Rogue C# – Building the Inventory

In the last chapter, we laid out the properties for an Inventory class in our roguelike game that would cover everything from food to armor but there are a few more steps to building the inventory system. The inventory items have a complete cycle throughout this game, depending on the item, and each step has to be coded so that the inventory exists and is managed just like inventory items would be in real life. Every part of the program will be affected in some way.

This post is part of a series on creating a roguelike game in C#. For the latest chapters and more information, please visit the Official Project Page on ComeauSoftware.com. The current code for this project is also available on Github.

The Requirements

Let’s take a look at what happens with inventory in the original game.

  • Specifications: The specs for each item, such as a potion of Restore Strength, must be stored somewhere in the program so they can be used to instantiate objects.
  • Production: When each map is generated, it’s populated with a random selection of inventory items for the player to pick up. Each one of these items will represent an instance of the new Inventory class.
  • Acquisition: When the player moves onto the same space as an inventory item, the program must decide if the player’s inventory has room for it. If it does, the player picks it up. Otherwise, they see a message stating their inventory is full.
  • Storage: The player’s ability to carry stuff is limited so that needs to be enforced. The player should also be able to view what they’re carrying for reference and select from it.
  • Use and Disposal: If a player drops, throws or consumes an object, it needs to come out of inventory and either go back on the map or disappear. If they wear something like armor, it’s listed in the correct property of the Player class but also remains in their inventory because it’s something the player is carrying. When the player does use an item, each type does something different and the program needs a way to carry out those actions.
  • Expiration: If a player leaves an object on the map, it disappears when they move to the next level and the instantiated object needs to go away.

Specifications

The Algorithm

Every software project is different and this part of the project is certainly different from anything I’ve previously coded from scratch. It was the kind of challenge that made me appreciate the growing complexity of the project itself.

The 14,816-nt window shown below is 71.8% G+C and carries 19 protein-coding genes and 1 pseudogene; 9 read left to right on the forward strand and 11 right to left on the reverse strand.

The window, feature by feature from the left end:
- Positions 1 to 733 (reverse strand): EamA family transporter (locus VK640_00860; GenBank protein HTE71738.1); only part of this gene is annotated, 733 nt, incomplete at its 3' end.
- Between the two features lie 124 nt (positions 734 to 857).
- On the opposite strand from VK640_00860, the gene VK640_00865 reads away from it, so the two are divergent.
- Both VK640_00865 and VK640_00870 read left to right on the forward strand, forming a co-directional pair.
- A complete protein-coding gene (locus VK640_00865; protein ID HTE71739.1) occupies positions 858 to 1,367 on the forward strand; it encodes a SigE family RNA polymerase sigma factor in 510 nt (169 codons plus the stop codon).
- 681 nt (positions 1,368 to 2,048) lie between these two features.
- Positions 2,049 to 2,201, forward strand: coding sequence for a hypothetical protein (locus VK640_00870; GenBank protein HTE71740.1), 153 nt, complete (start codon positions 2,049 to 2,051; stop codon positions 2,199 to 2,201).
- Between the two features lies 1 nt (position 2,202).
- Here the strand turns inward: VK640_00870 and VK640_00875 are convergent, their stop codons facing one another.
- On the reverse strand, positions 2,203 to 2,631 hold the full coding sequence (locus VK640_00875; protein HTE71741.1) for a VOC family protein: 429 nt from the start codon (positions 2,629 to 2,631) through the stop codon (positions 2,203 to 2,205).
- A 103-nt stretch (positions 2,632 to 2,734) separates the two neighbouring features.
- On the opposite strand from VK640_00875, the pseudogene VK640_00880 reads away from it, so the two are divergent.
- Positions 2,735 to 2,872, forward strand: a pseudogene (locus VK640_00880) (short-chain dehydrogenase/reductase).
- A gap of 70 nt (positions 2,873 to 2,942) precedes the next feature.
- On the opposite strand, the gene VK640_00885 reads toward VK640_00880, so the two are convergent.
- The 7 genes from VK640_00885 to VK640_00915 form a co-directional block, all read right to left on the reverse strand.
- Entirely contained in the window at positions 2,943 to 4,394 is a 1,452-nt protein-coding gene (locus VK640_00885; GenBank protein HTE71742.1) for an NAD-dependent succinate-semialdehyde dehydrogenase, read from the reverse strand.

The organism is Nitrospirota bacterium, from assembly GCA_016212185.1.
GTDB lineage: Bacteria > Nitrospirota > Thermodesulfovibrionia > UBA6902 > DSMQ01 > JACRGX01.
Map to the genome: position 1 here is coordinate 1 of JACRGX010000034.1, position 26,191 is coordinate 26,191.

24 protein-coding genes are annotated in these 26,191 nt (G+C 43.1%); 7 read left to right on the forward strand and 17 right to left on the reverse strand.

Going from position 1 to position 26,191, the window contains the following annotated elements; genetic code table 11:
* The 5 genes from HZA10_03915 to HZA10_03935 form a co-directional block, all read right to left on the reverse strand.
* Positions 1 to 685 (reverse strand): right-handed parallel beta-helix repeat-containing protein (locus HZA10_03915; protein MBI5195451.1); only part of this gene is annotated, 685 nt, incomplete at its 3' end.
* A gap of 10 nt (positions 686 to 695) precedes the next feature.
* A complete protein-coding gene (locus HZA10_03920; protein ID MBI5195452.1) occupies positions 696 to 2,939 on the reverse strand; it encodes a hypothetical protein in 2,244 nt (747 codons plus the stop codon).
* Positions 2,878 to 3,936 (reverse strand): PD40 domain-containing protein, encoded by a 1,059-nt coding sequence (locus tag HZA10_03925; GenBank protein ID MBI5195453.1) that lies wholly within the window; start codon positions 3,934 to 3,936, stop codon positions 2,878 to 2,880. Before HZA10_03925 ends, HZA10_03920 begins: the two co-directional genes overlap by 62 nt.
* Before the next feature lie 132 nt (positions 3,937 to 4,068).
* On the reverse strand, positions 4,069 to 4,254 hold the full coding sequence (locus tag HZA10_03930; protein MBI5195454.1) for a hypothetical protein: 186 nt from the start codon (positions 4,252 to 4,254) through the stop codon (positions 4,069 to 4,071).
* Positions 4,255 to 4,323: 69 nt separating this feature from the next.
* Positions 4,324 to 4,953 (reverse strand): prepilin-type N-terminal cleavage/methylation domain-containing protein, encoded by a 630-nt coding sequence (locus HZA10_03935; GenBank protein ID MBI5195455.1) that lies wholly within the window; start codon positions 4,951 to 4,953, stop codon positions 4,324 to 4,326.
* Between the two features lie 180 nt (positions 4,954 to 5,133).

As I said earlier, we need to store the specifications for the different items and we need to do it in a way that allows new items to be easily added to the program. These specifications include both standard properties such as the name and whether its been identified yet. It also includes references to functions that will be called when the item is used. Each item type has a different one and there are more than a dozen types for many categories such as potions and scrolls.

I finally decided to use a List of Inventory objects that would act as templates for each new Inventory object. When the program creates a new inventory object, it does so through a function in the Inventory class which selects a random template from the list and returns the new item. The object will also hold references to the delegate functions to be run when the object is used.

The Code

First, we need a few more properties and a constructor for the Inventory class.

public string PluralName { get; set; }
public int AppearancePct { get; set; }
public char DisplayCharacter { get; set; }

The PluralName property simply supplies a plural form of the RealName, i.e. “mango” / “mangoes” and it will make it a bit easier when showing inventory descriptions. Different items have different chances of appearing on the map and the AppearancePct property can store that for each one instead of a bunch of constants. Finally the DisplayCharacter property will also avoid the need for constants when determining what to show for a specific item.

This brings us to the constructors. There are currently two overloaded constructors with the first one accepting parameters for all 19 of the properties now in the class and assigning them to the object properties. I put it in there just in case I want to build an object from scratch. The second one is slightly more interesting.

public Inventory(InvCategory InvType, string CodeName, string RealName, string PluralName, char DisplayChar, int AppearancePct,
Func<Player, Inventory?, bool>? mainFunction, 
Func<Player, MapLevel.Direction, bool>? Throw = null, 
Func<Player, MapLevel.Direction, bool>? Zap = null)
{
    // Apply parameters and most common settings
    this.ItemType = InvType;
    this.CodeName = CodeName;
    this.RealName = RealName;
    this.PluralName = PluralName;
    this.DisplayCharacter = DisplayChar;
    this.IsGroupable = true;
    this.AppearancePct = AppearancePct;

    // If it's a weapon, it's wieldable.
    this.IsWieldable = (InvType == InvCategory.Weapon);